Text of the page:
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George, can I ask you this.  Do you work in an archive with limited space?

On Fri, Jun 12, 2009 at 8:50 PM, George Brock-Nannestad <[log in to unmask]>wrote:

> From: Patent Tactics, George Brock-Nannestad
>
>
> Hello,
>
> Marie O'Connell wrote, and George comments:
>
> >
> > I really like your thinking here Eric, as I can see you have really
> > thought
> > about it and worked with it.
> >
> > As others have said, there can be problems with each method, attaching
> > like
> > with like, and documenting with leader, details, eventually the lose of a
> > tape and the information if it is not well documented, etc.
> >
> > I would love to separate it all into stock parts and document that but
> the
> > reality is....time and person power.  Do we actually have the time to do
> > all
> > of this?  This would also involve for our archive, discussing at great
> > length a new file format to deal with this as it now becomes more that
> one
> > object.  These objects have already been alloted a numbering system, as a
> > single file (if they have been preserved)..  Also, do we house them
> > together?  This also involves somehow extending the shelving, which is
> > already tight, to fit the 'extra tapes' in.
>
> ----- you seem to presume (as did Mike Biel) that from one reel we get two
> reels. In a world where we could store each item according to its
> individual
> climatic requirements, this would be natural. However, why not keep it on
> one
> reel, only shuffled according to Eric's rule (1). This would only mean to
> stick end-to end that which has already been necessary work for the
> transfer
> process.
>
> The question then becomes a combination of "tails out?" and "acetate or
> polyester out?". I would propose SS-prone out, because that provides the
> largest radius of curvature of that part of the pack.
>
> Discussions of file format "at great length" is never expenditure, it is
> investment, and you had better plan ahead.
>
> >
> > Archivally and considering the integrity of what we deal with, I believe
> > the
> > practise is to leave it the way it is, but document it thoroughly, which
> I
> > am sure we all hope, wish and have great hopes in, will remain in the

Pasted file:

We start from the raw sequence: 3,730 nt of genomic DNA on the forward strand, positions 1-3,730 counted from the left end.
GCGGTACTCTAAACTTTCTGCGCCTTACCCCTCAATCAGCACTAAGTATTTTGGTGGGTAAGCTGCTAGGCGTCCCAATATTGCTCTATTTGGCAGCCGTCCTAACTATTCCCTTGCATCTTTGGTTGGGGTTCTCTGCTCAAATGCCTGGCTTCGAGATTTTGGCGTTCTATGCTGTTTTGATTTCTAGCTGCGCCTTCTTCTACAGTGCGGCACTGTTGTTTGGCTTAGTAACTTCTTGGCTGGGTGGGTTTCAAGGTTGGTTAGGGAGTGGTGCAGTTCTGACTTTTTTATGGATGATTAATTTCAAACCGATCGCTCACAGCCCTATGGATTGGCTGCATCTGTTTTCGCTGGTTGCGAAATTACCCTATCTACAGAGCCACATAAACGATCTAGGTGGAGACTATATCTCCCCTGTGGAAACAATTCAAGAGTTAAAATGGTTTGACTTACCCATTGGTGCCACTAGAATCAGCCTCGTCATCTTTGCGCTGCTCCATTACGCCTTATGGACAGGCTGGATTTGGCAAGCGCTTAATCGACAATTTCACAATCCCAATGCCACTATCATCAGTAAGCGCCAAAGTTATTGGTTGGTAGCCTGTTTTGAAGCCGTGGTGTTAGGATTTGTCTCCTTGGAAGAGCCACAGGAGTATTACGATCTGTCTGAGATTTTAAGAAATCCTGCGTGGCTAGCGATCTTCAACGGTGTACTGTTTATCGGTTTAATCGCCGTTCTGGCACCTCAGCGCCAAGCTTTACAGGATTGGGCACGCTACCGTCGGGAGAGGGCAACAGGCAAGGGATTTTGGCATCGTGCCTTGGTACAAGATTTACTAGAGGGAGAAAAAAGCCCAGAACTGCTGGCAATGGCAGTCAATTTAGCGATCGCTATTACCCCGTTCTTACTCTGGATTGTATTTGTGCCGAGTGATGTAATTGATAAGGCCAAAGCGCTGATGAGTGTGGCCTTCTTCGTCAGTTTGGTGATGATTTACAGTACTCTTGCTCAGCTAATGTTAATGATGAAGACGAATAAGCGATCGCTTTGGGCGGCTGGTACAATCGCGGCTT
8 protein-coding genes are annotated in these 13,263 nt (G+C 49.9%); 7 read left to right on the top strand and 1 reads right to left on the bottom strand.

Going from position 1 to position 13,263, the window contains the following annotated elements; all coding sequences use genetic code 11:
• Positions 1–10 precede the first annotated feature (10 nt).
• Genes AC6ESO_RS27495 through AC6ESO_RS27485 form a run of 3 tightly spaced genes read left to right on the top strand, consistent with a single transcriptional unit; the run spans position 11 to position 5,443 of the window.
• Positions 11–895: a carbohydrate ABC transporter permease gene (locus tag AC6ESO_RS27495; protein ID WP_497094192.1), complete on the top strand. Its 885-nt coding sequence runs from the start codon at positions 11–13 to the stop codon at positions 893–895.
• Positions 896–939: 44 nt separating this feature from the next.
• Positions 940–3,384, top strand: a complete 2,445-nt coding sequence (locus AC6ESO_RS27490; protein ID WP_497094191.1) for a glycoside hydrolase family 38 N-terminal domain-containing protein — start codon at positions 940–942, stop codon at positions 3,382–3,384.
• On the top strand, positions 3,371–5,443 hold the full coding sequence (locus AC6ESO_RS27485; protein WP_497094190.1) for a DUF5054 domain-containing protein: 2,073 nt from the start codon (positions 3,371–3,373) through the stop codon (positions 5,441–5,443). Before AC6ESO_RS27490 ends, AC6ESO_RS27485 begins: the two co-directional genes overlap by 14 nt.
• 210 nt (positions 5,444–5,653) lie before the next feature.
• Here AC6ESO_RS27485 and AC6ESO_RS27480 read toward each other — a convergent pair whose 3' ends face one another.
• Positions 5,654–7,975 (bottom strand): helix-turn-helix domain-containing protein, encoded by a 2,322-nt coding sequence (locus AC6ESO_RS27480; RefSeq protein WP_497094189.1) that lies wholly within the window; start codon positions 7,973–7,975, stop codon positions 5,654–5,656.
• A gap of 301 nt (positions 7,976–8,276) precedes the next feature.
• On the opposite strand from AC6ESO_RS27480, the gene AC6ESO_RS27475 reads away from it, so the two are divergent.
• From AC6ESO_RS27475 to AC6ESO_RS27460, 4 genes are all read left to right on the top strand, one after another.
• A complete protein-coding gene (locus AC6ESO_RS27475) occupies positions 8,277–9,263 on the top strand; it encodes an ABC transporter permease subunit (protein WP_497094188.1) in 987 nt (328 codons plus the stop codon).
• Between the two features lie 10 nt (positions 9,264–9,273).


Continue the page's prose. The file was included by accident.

> > metadata we are presently creating. (fingers crossed!).
>
> ----- well, the way I understand Eric is that it is already impossible to
> leave it the way it is, because it has been separeted to bits in the
> process.
> So, you could just as well be intelligent about re-assembly. And if you are
> using a system in which you need to keep your fingers crossed and hope for
> consistency and validity of the metadata--well, then your system is not
> good
> enough. If you can neither authenticate nor find information as to what you
> have done to the original, you could just as well discard it after having
> made the documented transfer. It all comes down to trusting the person who
> has performed the transfer.
>
> >
> > However, there are problems faced by archives and perhaps not places who
> > do
> > not already have a system in place and there are great resources for them
> > to
> > go to with ARSC and IASA and FACET, etc.
> >
> > cheers
> > Marie
> >
> > On Fri, Jun 12, 2009 at 6:35 PM, George Brock-Nannestad
> > <[log in to unmask]>wrote:
> >
> > > From: Patent Tactics, George Brock-Nannestad
> > >
> > > Hello,
> > >
> > > with reference to his earlier posting
> > >
> > > Subject:        [ARSCLIST] Best practice: mixed acetate and polyester
> > reels
> > > with
> > > sticky shed
> > >        Date sent:      Thu, 11 Jun 2009 00:08:48 -0700
> > >
> > >  - and in response to several responses on the list
> > >
> > > Eric Jacobs wrote:
> > >
> > > ...........
> > > >
> > > > Anyway, I don't want to persevere on the tape type too much, and
> > > > would rather focus on the best way to process an acetate/polyester
> > > > reel with "sticky" tape in the mix.
> > > >
> > >
> > > ----- Eric, people respond to what they can relate to and where they
> > > believe
> > > they can provide useful input. It does not appear that those who are
> > > concerned with the nitty-gritty of treating tape types are necessarily
> > > those
> > > who have a philosophical view of what is to be done with our heritage
> in
> > > the
> > > long run. The authenticity and authentication issues I brought up in my
> > > response almost never feature in preservation discussions, except in
> > > forensic
> > > work. Undoing splices is one of the grossest attacks on the integrity
> of
> > a
> > > linear file (which a tape is). I remember my movie projectionist days:
> a
> > > film
> > > had split in several places and at the time you lost one frame for each
> > > splice. I put the film back together for screening, and--oh, shame--a
> > > sequence of a man climbing ladders to paste a huge poster was suddenly
> > > showing a man rocketing and plummeting and working on several sheets at
> > > once.
> > > I had to take the film apart again and find the correct sequence.
> Losing
> > > several frames.
> > >
> > > Kind regards,
> > >
> > >
> > > George
> > >
>